Views: 271 Author: Vickey Publish Time: 2024-01-25 Origin: Site
In the world of cooking, a knife is seen as the chef's most important piece of equipment. A competent chef is adept at using several knife types with dexterity and grace. The chef's knife and the cleaver knife are two essential knives that will be the subject of this blog post. Whether you're a home cook or a professional chef, learning how to use these knives properly will improve your cooking abilities significantly. Now let's get started and learn how to use a chef's knife and a cleaver knife properly!
The original purpose of the chef's knife was to cut and separate thick portions of beef. However, it is today regarded as the kitchen's most adaptable knife. It can be used for many different kitchen activities, including slicing and chopping fruits and vegetables, chopping and mincing herbs, slicing through thick slabs of meat, and breaking apart bones. It's a multipurpose knife with a unique appearance depending on where you live. Let's see how to use it correctly.
Put the entire tip of your index finger around the blade. The remaining three fingers should be loosely curled around the handle of the knife, with the thumb and index finger positioned opposite each other on either side.
Make sure you primarily use your thumb and forefinger to hold the knife. Just relax and release your grip on the knife if you notice that you are gripping it strongly. With the other hand, take hold of the meal, keeping your fingers curled inward. To maintain the knife blade's perpendicularity to the cutting board, the side of the blade should press up against the guiding hand's first knuckle.
It will take some effort to acquire the hang of this grip, but once you do, it will come easily to you.
Onions and tomatoes are among the larger fruits and vegetables that are most frequently sliced. This is how it works: Once your ingredients are arranged on a cutting board, you may either cut them in half or slice a little portion off the top or bottom to make the ingredient lie flat on the board.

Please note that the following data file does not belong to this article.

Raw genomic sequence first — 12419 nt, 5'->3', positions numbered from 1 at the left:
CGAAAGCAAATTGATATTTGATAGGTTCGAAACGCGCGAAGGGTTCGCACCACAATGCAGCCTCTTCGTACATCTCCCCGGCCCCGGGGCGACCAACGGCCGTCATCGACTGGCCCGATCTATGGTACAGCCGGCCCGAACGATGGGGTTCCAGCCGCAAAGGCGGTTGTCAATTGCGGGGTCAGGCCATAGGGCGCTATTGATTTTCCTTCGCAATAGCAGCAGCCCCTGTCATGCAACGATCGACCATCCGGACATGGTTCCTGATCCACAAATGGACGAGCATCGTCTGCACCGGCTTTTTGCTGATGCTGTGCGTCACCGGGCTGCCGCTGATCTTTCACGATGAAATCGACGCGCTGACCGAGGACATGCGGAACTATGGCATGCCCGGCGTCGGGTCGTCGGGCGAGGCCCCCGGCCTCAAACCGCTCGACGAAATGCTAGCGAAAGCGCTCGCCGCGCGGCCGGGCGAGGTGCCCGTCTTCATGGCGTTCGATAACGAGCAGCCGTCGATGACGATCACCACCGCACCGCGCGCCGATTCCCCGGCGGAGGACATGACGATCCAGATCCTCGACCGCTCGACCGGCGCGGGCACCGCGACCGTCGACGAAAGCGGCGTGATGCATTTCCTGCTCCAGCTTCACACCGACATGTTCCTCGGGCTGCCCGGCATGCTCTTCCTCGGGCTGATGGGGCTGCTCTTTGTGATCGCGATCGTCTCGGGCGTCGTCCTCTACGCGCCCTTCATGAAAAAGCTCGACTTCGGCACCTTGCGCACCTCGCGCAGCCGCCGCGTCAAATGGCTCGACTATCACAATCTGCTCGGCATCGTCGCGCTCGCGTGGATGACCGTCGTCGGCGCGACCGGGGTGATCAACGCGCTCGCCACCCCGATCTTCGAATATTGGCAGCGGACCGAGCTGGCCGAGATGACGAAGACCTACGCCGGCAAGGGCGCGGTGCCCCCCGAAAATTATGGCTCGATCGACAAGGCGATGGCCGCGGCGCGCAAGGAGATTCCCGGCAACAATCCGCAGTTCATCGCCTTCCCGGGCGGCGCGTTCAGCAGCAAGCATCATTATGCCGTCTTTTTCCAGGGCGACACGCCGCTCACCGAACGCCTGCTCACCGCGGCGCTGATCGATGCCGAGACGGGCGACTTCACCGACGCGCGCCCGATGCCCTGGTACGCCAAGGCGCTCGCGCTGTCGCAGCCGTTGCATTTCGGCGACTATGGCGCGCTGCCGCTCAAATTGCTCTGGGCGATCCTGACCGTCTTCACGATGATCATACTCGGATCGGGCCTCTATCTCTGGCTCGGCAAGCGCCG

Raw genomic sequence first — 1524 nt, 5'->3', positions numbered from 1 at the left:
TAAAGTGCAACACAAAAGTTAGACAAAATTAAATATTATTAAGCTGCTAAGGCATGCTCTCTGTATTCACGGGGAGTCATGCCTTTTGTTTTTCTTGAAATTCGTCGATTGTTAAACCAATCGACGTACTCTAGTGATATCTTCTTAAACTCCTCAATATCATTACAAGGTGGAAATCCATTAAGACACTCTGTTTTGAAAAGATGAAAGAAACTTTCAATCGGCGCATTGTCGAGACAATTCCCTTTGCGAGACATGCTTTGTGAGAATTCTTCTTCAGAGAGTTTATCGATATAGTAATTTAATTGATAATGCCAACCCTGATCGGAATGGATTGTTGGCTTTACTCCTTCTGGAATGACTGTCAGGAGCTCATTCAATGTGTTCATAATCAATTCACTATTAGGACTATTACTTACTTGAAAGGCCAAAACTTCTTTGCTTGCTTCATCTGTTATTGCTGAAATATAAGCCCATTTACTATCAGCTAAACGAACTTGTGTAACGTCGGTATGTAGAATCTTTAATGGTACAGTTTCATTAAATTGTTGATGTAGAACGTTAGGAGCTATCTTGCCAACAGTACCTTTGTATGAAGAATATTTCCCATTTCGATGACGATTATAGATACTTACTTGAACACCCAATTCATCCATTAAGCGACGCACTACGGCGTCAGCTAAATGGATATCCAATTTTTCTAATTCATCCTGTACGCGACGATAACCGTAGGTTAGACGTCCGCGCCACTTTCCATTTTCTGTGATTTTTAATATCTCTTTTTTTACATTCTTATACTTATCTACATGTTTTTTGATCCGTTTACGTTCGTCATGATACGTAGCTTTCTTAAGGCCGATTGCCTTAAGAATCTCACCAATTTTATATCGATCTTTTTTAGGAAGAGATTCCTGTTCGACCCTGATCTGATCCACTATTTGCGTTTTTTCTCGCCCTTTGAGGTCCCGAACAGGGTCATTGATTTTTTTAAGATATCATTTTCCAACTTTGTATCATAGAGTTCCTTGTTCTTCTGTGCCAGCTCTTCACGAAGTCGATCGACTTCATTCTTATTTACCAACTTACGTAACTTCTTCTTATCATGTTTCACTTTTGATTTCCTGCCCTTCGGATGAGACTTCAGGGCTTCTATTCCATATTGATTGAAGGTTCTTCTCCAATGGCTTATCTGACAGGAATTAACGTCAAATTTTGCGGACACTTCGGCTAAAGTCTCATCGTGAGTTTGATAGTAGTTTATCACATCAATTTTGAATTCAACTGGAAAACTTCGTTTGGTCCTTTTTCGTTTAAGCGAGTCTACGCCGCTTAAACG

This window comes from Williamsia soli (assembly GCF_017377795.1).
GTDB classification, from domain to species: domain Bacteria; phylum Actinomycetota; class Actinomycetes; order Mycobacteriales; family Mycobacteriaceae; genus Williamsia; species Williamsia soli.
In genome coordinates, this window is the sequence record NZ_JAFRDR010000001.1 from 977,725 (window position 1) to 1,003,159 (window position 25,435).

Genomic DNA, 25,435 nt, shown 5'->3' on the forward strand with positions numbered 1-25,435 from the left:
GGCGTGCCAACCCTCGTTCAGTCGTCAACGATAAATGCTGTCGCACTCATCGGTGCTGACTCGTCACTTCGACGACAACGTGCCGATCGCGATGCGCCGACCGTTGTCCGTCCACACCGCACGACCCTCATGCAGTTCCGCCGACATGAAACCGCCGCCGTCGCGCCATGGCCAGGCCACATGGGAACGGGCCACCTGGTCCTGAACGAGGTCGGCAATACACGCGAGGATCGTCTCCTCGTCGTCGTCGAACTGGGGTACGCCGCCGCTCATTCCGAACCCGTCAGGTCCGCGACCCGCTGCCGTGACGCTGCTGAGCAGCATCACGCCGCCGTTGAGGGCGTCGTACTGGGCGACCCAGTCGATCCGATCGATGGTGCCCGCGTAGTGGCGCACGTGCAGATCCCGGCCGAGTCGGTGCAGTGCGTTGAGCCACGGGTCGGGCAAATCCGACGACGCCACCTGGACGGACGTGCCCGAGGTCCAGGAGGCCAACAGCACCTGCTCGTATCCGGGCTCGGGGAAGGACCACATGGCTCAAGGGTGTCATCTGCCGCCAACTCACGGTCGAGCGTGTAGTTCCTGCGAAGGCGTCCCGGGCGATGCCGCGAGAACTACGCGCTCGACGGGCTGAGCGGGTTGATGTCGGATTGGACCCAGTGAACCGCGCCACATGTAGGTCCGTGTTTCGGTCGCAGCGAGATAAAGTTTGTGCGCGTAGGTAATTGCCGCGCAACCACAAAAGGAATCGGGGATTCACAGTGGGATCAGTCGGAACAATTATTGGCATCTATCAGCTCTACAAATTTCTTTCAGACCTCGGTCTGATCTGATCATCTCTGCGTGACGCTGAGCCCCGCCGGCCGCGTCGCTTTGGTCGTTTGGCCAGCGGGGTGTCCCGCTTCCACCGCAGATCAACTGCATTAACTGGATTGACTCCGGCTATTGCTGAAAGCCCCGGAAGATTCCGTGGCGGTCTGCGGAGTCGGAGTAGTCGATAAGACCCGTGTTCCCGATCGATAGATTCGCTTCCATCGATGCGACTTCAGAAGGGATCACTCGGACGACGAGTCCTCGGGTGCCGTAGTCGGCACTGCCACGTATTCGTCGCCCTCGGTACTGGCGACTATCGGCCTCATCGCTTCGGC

Next, position your knife's tip against the board before your fruit or vegetable. Draw the knife straight back toward the food until it just starts to produce a slice, keeping it inclined down toward the point. After that, finish the slice by pushing the knife forward and down with a rocking motion. When cutting, the knife tip should never come off the board, and the entire motion should be nearly round.
Although it may appear absurd, chopping is similar to slicing done backwards. Here's how to use a chef's knife for it. Using a standard grip, move your hand toward the heel and bolster, where the thickest portion of the blade provides the greatest cutting force. Once the food is steady on your cutting board, align the knife's edge with the board and chop downward, moving the knife slightly forward while chopping. Using your guiding hand as a claw, chop consistently up and down.
Cutting smaller vegetables or herbs is the primary application for mincing. This cutting technique results in extremely tiny fragments. This is how to chop using a chef's knife:
After gathering the components, press the knife's tip firmly against the board. This gives you a pivot point, so you can repeatedly and swiftly rock the knife through the components. Move the knife up and down approximately two to three inches in a left-to-right motion while keeping your guiding palm open and placed on the blade's spine close to or on the bolster. Use a board scraper or the knife's spine to collect the components back up as you mince them so that the cut is finer.
Home chefs shouldn't be in the least bit discouraged by cleaver knives, despite the fact that professionals prefer to love them. Despite their rugged appearance, these knives are actually gentle giants in your collection. All you have to do is know how to utilize them, and we're going to teach you how today. But let me briefly recap cleavers for you before we go into that. A cleaver is a large knife with a blade that is typically rectangular in design; however, it can have other shapes as well. It is frequently used as a butcher or kitchen knife to cut through tougher vegetables and sinew, as well as thin or fragile bones.